A few suggestions…
The last three items are highly recommended if you aspire to be an excellent bread-baker. See some of my favorites in my Amazon store
- Two heavy-duty pizza pans (for pizza) with a dark finish (Check e-bay for these. Often sold off from defunct pizza restaurants.)
- Two (8 or 9-inch with 2-inch high sides) heavy-duty cake pans with dark interior or gold finish
- An 8 x 4-1/2-inch loaf pan and a 9 x 5-inch loaf pan for recipes containing approximately 2-1/2 to 3 cups of flour
- A heavy-duty half-sheet cookie sheet.
- Instant-read thermometer or this smaller one (paid links)–helps to gauge when the bread is fully baked
- Dough scraper
- Freebie shower caps–perfect for covering pans of formed dough for second rising
Heavy, dark-colored pans, instant-read thermometer, and a dough scraper
6. Consider the ambient temperature.
(Ambient temperature refers to the area or room where your bread machine sits.)
If your house is chilly, the dough may not rise to double in the time allotted by the DOUGH cycle. Leave the bread dough inside the machine to continue proofing.
To do otherwise will keep the yeast from developing to its full potential resulting in less flavor and dense texture.
Consider moving your machine to a warmer spot in the house. Even though bread machines contain a heating element, the room temperature can make a huge difference in how fast the dough rises.
Transfer the dough out of the bread machine pan into another bowl. Cover it. Set it inside a slightly warm oven (85˚F) or on top of a water heater or any warm place.
Bonus Tip: Why is my bread so dense?
This is the most common complaint I get from new bread makers. Your bread will be dense when it does not rise as it should in the time allowed by the bread machine timer. The possible causes are many.
Here’s a sampling:
- Did you measure the flour correctly? Because the percentage of flour is so high in a bread recipe, mistakes are magnified. Too much flour will make your bread dense and crumbly. If you intend to make very much bread, a digital scale is worth the money.
- Did you use whole grain flours? Don’t expect them to rise as high or as fast. Use the whole wheat setting or use the DOUGH cycle and take more control of the process.
- Did you drastically reduce or leave out the salt or add a lot of salty ingredients? This will mess with the yeast. Salt and yeast work together like brakes (the regulator) and a gas peddle (source of energy). Without salt, the yeast will wear itself out when you need it most. With too much salt, the yeast will be sluggish.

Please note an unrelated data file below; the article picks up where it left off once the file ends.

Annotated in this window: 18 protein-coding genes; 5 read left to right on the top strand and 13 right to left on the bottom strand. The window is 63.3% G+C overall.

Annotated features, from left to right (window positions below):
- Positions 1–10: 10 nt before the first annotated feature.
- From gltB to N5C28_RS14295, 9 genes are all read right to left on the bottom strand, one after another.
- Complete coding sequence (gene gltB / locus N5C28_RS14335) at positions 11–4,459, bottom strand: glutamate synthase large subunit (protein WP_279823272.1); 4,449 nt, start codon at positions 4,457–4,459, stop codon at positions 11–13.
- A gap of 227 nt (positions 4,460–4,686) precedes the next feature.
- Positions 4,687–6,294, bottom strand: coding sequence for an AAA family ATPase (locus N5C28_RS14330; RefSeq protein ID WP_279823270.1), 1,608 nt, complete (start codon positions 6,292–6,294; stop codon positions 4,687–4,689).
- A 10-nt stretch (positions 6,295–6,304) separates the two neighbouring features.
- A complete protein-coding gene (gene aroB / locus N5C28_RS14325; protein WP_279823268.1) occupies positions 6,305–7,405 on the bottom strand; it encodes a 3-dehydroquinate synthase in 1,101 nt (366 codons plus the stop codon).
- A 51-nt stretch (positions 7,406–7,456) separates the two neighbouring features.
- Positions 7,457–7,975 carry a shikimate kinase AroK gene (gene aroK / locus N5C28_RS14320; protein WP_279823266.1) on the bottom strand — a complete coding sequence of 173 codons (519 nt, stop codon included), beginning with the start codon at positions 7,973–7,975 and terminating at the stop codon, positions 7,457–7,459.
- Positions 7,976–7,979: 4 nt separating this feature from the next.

- Did you substitute all-purpose flour for bread flour? Since bread flour has more gluten, it will help your bread rise higher. This is not usually a big issue with dinner rolls, but it can be with loaves.
- Did you use active dry yeast instead of instant yeast? Active dry yeast is a bit slower. Add 1/4 teaspoon more.
- Were all of your ingredients room temperature when you started the machine? This is very important when you use your machine to mix, knead, and BAKE your bread. How is your bread machine suppose to know that you used cold flour straight out of the freezer? Cold ingredients will slow down the action. Consequently, the dough won’t rise as fast.
“Why is my bread dense?”
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The Final Analysis…
Using a bread machine is a little like using an automatic washer and dryer. If you insist on using them for ALL of your clothes, because “that’s what it’s made for,” you’re going to have some disasters. Fading, shrinking, and complete unraveling comes to mind. Using machines appropriately often requires human discretion.
Likewise with a bread machine. If you insist on using it to mix-knead-and-bake every bread recipe because “that’s why you bought it,” you may have some unappetizing and surprising results. A dense loaf, a thick crust, or the occasional crater-top are just a few examples. Using human discretion, the DOUGH cycle, and your oven will solve a lot of problems people complain about.
Don’t forget: Learn how to use a bread machine (in cooperation with your brain and your oven) to make marvelous bread. Sign up for my free bread-machine email course.
Before you go…
I hope you won’t settle for bad bread just because it smelled good while it was baking. You might start with the most popular recipe on this website: Crusty French Bread. It’s perfect for beginners. Then let me know how it turned out. I can’t wait to hear.
Would you like more information about using a bread machine?
If you have a question or problem you need help with, please write it in the comment section below so I can respond back. You can also email me privately: paula at saladinajar.com.